It’s best to confront any potential alcohol issues before they get out of control to avoid that concern, as well as to take care of the rest of your body.

What Should I Watch Out For?

If you’re noticing your anxiety is worsening with alcohol consumption, there are a few steps to take. 

First, check your medications and supplements. Since alcohol is processed in the liver, it’s important to make sure that none of your medications or supplements have the potential to increase any damage. This includes rare issues with supplements like Kava Kava and black cohosh.

Mental health supplements that are generally considered safe for the liver are L-Theanine, Rhodiola Rosea, GABA, Valerian, milk thistle, and ginger. 

You should also be familiar with the symptoms of alcoholism. If any of these sound familiar, seek help from a treatment center or your primary care physician right away.

  • Drinking alcohol more than four times a week
  • Having more than five drinks in a single day
  • Not being able to stop drinking once you’ve begun
  • Needing to drink in the morning for motivation to get started
  • Feeling either guilty or remorseful after you drink
  • Have had someone close to you express concern about how much you are drinking

Alcohol is such a common part of life that it may seem difficult, at first, to consider lowering your intake and making changes. You may find yourself without a support system, and feel like you don’t have the ability to cope with things as well. That’s why it is so important to not only work through your alcohol issues but also work to develop a healthier plan and coping mechanisms. 

In addition, consider working on changing your diet in a way that can also help you reduce your anxiety. Plenty of people successfully manage their anxiety with diet and nutrient supplementation, removing processed foods and alcohol and substituting with whole foods, plenty of water, and brain-boosting supplements like GABA, L-Theanine, magnesium, etc. When combined with increasing exercise to naturally release endorphins, which also help fight anxiety and depression, the results are undeniable.*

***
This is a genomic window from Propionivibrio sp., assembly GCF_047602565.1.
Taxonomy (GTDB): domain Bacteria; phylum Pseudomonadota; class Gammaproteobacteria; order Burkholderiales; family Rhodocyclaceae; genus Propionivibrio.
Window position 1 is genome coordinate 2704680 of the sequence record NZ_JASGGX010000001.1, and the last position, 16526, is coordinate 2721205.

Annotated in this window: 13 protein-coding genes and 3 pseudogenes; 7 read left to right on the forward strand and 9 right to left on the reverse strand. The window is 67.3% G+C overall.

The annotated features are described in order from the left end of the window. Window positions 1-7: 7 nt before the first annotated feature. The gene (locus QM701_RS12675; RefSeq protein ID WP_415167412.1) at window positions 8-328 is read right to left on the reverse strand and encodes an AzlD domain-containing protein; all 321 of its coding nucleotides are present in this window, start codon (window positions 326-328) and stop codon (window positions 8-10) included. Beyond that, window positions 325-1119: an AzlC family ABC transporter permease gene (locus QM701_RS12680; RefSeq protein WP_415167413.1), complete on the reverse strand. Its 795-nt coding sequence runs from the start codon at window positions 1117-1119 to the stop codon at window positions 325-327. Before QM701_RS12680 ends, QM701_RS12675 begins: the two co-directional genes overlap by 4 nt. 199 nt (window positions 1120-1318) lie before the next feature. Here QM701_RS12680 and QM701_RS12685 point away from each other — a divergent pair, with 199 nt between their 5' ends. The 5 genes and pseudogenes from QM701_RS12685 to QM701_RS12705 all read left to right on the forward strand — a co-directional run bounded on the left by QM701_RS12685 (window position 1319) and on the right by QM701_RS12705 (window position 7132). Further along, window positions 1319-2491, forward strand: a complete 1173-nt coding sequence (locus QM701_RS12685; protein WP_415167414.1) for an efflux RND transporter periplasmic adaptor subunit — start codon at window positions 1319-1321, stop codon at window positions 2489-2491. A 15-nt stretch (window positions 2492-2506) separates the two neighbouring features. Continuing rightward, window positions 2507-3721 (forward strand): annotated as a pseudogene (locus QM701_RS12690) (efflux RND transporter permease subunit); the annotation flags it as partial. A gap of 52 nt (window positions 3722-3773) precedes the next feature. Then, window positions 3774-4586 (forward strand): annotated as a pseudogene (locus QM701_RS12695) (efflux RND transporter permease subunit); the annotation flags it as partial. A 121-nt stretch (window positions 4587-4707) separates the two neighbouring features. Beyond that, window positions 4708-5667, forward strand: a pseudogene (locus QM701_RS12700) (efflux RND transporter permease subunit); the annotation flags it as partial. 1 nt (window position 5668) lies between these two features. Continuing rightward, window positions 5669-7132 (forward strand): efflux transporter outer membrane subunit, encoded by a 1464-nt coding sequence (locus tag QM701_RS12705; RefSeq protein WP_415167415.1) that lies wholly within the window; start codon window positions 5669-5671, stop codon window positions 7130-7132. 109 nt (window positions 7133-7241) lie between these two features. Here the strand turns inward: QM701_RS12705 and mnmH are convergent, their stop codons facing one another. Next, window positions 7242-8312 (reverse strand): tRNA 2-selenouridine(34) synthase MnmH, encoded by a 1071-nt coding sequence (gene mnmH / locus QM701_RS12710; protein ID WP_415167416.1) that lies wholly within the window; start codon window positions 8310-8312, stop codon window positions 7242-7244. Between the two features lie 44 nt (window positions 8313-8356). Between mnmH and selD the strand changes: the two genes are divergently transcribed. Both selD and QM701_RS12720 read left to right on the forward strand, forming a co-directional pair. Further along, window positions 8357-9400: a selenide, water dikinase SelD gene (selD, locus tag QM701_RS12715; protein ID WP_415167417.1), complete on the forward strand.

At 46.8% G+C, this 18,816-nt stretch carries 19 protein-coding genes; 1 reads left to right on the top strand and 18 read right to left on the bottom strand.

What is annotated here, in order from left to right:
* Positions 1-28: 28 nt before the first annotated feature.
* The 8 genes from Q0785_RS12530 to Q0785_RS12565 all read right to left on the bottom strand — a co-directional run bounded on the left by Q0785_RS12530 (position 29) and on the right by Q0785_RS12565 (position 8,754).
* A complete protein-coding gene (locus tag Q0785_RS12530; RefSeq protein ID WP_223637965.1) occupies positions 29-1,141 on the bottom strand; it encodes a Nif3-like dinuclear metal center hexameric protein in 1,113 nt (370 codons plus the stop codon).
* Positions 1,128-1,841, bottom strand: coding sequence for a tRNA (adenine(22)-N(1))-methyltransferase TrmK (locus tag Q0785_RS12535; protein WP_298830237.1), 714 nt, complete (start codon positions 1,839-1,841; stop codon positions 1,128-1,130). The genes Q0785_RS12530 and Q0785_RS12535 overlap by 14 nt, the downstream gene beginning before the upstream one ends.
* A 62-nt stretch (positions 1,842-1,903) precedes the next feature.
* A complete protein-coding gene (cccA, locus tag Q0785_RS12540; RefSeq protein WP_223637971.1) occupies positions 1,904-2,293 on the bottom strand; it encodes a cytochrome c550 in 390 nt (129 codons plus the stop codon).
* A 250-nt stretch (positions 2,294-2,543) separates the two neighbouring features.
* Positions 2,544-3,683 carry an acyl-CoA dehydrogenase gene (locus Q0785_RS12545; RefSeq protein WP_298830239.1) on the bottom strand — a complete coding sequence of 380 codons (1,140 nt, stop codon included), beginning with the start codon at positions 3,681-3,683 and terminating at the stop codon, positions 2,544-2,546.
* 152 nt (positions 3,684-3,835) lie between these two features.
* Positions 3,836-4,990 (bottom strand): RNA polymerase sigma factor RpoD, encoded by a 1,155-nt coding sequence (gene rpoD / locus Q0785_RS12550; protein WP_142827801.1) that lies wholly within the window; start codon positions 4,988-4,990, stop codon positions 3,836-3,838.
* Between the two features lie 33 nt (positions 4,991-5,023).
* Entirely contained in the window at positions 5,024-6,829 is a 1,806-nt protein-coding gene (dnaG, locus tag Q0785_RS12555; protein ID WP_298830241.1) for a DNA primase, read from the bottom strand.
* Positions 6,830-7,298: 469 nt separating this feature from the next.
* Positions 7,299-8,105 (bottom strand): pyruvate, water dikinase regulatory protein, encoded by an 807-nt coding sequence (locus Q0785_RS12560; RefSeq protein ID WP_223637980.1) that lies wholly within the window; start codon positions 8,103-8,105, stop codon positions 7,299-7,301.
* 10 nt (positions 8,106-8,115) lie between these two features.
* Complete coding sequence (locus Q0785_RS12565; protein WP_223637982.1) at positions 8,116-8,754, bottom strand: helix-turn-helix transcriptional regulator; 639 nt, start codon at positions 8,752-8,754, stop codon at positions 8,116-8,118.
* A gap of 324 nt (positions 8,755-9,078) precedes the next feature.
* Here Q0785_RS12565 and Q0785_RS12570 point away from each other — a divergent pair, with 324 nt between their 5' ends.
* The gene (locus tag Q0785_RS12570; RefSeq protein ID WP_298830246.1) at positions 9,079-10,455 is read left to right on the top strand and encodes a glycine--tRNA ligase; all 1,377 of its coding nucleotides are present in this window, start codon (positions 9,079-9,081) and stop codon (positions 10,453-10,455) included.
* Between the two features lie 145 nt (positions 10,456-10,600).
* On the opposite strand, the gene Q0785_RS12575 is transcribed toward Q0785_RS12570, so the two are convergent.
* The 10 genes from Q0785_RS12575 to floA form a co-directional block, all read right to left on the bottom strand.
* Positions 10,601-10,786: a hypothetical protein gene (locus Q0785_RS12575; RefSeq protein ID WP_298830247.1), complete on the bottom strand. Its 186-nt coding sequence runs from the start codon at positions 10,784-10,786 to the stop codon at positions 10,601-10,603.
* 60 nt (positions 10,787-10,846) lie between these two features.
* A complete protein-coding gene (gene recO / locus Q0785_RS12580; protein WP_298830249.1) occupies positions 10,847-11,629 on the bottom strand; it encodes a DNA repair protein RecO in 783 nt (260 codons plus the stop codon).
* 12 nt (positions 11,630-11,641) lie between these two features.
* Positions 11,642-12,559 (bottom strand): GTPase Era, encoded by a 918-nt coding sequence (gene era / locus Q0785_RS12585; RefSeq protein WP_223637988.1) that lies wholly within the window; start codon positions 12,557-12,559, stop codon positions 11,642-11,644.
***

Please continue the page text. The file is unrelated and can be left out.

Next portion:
Summary 

Alcohol consumption, no matter how fun it may be at the time, has the potential to be harmful not only to your body but also to your mental health if it’s abused. 

Frequent usage can exacerbate symptoms of anxiety, as well as creating larger alcohol dependency problems, so make sure you’re using liver safe medications and supplements and keeping an eye out for any signs of alcohol addiction. 

Take your health seriously, both physically and mentally. You only get one body in this life, treat it well, and it will return the favor. 

*FDA Disclaimer: These statements have not been evaluated by the Food and Drug Administration. This product is not intended to diagnose, treat, cure, or prevent any disease.

Sources:

https://www.cdc.gov/alcohol/faqs.htm 

http://www.bbc.co.uk/newsbeat/article/30350860/the-science-of-alcohol-how-booze-affects-your-body 

https://www.ncbi.nlm.nih.gov/pmc/articles/PMC3860396/  

https://www.ncbi.nlm.nih.gov/pmc/articles/PMC6826824/ 

https://adaa.org/understanding-anxiety/social-anxiety-disorder/social-anxiety-and-alcohol-abuse